St. Toolis River, Manchester

St. Toolis is a district in Porus on the border of Clarendon and Manchester, in which a gorgeous free watering hole can be found. The residents call it Blue Hole but this river is actually a tributary of the Milk River in Clarendon, Jamaica’s longest river. Porus was founded by Baptist missionary James Phillippo and became the sixth free village in Jamaica for ex-slaves after emancipation. Porus was originally named Vale Lionel after then governor of Jamaica Sir Lionel Smith, but the name eventually changed to Porus because of the porous nature of the district’s soil.

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Getting There

The turn off for St. Toolis is pretty easy to find. If driving from Kingston, it’s a left turn from the main road (A2) shortly after passing Juici in Clarendon Park at the sign for “St. Toolis New Testament Church of God.” If coming from the direction of Mandeville, it’ll be a right turn instead not far after passing the parish signs which welcome you to Clarendon and after passing the roadside fruit stalls in Porus. Once you make the turn, you’ll drive over an old rail track then take a slight left. Continue until you pass this Rasta gate and shop pictured below, then eventually you’ll see a bar on the right side of the road. Park somewhere safe, and then cross the road as the river is located on the left. You’ll pass more old train tracks and some stones covered by mesh, after which you should be able to see and hear the river. You’ve arrived! The entire drive from the main road to destination takes roughly 5 minutes. No hiking is involved either. If you’re approaching the river via public transport, the route taxi may let you off at the entrance to the community. Feel free to grab a bike taxi which you can obtain at the front of the community if you’re so inclined. Otherwise, a brisk fifteen minutes’ walk will get you there in no time. The road has quite a few potholes but an average car will manage nicely.

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St. Toolis Blue Hole

It seems every resident of St. Toolis was at the river when I went a few Sundays ago, perhaps because the ban on free rivers and beaches was recently lifted. I tried to get shots without the crowds, but trust me.. the river was crowded. Most people were on the river banks though enjoying a drink or smoke, so we found our own corner in the river for a quick dip. The river had a nice vibe and we found a youngster not much older than six or seven who would dive into the water from high above, even from a tree. He gave the adult divers a run for their money.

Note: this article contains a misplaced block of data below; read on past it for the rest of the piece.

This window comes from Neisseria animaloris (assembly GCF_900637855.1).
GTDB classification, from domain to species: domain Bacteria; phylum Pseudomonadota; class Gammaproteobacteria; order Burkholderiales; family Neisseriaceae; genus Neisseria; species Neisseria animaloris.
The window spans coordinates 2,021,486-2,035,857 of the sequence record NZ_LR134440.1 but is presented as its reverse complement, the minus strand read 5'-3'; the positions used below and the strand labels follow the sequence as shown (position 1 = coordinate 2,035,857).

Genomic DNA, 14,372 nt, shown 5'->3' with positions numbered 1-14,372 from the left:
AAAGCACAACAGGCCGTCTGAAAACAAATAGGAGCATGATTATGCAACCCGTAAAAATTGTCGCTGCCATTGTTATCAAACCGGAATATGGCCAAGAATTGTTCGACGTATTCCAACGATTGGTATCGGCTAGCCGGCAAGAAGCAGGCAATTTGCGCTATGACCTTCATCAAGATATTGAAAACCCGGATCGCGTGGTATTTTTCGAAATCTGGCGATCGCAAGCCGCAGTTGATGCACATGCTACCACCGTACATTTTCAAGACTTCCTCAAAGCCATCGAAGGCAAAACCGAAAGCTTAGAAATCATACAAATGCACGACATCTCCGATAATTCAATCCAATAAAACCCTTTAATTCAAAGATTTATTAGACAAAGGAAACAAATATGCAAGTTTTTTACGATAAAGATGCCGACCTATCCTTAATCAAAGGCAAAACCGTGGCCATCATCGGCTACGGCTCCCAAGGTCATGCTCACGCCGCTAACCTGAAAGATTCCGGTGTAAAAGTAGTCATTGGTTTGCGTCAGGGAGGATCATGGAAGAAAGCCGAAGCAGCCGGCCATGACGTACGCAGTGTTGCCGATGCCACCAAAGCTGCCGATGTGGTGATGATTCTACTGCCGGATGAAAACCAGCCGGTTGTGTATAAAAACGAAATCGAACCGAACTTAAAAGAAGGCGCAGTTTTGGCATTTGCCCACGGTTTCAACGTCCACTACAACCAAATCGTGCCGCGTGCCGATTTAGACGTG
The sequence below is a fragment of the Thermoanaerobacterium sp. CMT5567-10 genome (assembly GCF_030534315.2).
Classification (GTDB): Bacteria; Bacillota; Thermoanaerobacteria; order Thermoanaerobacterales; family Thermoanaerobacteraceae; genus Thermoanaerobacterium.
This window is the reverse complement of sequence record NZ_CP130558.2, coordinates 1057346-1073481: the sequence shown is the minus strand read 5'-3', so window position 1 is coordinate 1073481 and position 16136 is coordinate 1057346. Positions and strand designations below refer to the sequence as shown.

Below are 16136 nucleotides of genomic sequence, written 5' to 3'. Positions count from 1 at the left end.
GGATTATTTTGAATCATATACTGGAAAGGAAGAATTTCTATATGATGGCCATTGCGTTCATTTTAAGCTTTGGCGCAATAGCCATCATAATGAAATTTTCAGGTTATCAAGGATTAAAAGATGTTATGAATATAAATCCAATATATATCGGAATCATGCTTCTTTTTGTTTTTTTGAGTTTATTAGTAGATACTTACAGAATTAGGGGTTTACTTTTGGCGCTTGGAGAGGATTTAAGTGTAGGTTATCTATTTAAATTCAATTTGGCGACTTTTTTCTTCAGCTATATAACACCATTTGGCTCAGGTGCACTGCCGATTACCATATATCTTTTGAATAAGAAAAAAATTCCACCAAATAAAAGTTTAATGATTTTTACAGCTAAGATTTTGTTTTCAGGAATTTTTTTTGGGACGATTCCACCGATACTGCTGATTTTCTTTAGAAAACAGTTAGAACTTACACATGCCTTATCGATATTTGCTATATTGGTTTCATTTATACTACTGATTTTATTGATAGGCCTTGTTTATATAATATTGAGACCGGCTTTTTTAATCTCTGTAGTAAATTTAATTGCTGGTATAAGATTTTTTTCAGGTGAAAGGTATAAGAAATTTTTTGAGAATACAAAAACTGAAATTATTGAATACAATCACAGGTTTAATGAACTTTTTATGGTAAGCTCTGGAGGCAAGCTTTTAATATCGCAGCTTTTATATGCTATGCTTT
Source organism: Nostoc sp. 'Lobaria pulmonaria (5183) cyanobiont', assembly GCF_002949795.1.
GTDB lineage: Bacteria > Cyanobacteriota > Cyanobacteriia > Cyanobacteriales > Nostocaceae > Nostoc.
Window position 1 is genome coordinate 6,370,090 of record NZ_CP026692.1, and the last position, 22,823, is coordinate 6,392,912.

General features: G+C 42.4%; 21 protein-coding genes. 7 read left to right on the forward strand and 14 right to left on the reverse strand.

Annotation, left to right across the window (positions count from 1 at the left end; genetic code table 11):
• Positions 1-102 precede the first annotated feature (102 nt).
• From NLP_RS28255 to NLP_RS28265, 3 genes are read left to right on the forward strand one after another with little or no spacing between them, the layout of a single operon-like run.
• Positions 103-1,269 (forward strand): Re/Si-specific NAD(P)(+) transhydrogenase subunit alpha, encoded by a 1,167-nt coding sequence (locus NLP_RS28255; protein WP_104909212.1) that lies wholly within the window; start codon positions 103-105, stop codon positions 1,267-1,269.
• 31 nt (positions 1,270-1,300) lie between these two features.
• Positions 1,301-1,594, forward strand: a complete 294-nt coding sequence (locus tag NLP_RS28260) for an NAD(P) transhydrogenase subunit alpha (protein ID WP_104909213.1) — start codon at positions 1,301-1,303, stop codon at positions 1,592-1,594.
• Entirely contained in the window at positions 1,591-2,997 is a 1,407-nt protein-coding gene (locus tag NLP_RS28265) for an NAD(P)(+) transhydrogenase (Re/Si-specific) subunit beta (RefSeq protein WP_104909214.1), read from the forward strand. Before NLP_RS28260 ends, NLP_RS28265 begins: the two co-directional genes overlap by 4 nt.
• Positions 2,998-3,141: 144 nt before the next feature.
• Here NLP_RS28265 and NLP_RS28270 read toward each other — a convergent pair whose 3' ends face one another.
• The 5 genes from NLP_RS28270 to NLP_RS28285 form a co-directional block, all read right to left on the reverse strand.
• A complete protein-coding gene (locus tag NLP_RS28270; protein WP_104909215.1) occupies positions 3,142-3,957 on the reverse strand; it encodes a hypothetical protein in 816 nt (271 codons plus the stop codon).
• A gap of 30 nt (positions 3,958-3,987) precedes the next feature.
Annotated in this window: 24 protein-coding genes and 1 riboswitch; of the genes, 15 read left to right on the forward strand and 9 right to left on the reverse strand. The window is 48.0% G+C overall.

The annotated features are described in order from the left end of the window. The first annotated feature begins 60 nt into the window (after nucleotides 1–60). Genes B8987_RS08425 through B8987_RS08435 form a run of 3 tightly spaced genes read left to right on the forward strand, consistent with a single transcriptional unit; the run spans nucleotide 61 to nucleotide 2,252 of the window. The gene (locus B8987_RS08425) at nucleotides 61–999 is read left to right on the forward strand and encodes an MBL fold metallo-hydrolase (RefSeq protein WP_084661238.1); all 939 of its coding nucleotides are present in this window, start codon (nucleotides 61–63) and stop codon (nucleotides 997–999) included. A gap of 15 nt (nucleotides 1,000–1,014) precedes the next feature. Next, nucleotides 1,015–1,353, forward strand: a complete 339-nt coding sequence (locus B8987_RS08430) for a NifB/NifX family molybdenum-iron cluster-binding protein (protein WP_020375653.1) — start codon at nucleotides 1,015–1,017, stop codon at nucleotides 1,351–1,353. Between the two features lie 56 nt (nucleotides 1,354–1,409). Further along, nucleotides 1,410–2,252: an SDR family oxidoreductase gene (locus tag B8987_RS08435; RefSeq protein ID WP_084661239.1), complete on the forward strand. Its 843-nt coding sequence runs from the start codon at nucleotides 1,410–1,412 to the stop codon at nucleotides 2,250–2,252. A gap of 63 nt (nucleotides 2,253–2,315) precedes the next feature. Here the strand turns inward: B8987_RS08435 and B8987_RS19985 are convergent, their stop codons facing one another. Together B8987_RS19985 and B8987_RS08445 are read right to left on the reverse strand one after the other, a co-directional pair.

St. Toolis is that perfect locals’ spot for enjoying a quick river dip. The water is clean, crystal clear and not too cold. The best time to visit would perhaps be on a weekday morning before midday. Nothing like a cool invigorating morning dip. There weren’t any waterfalls in this section of the river, but the current is powerful enough for one to leave the water feeling refreshed and energized.

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Wrap Up

I think St. Toolis could become my river. I can’t believe this spot was hiding not even 5 minutes from the main road in Porus, Manchester. Again, I hesitate to make these spots popular because too many visitors could ruin them, but this also has the potential to bring revenue to a community that gets its main source of income from farming. Please keep St. Toolis clean, and support the community’s shops and bars. Let’s put money into the hands of residents from grassroots communities during this pandemic.

‘Til next time.


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Rochelle | Adventuresfromelle

Adventures from Elle is a blog for locals & visitors who want to experience the best of Jamaica, one adventure at a time. Also a budget travel blog, Adventures from Elle is written by Rochelle Knight, a junior internal medicine resident who began this blog as a medical student & wants to see the world, starting with her own country. She frequents off-the-beaten-path waterfalls, beaches and places with interesting history. Join her in Jamaica!

11 thoughts on “St. Toolis River, Manchester

    1. I hope so too. A few years ago, when there was a government shutdown in the US, people started vandalizing national parks. It was one of the most disgusting things I had seen. It’s like, if you can’t respect a place, don’t go there

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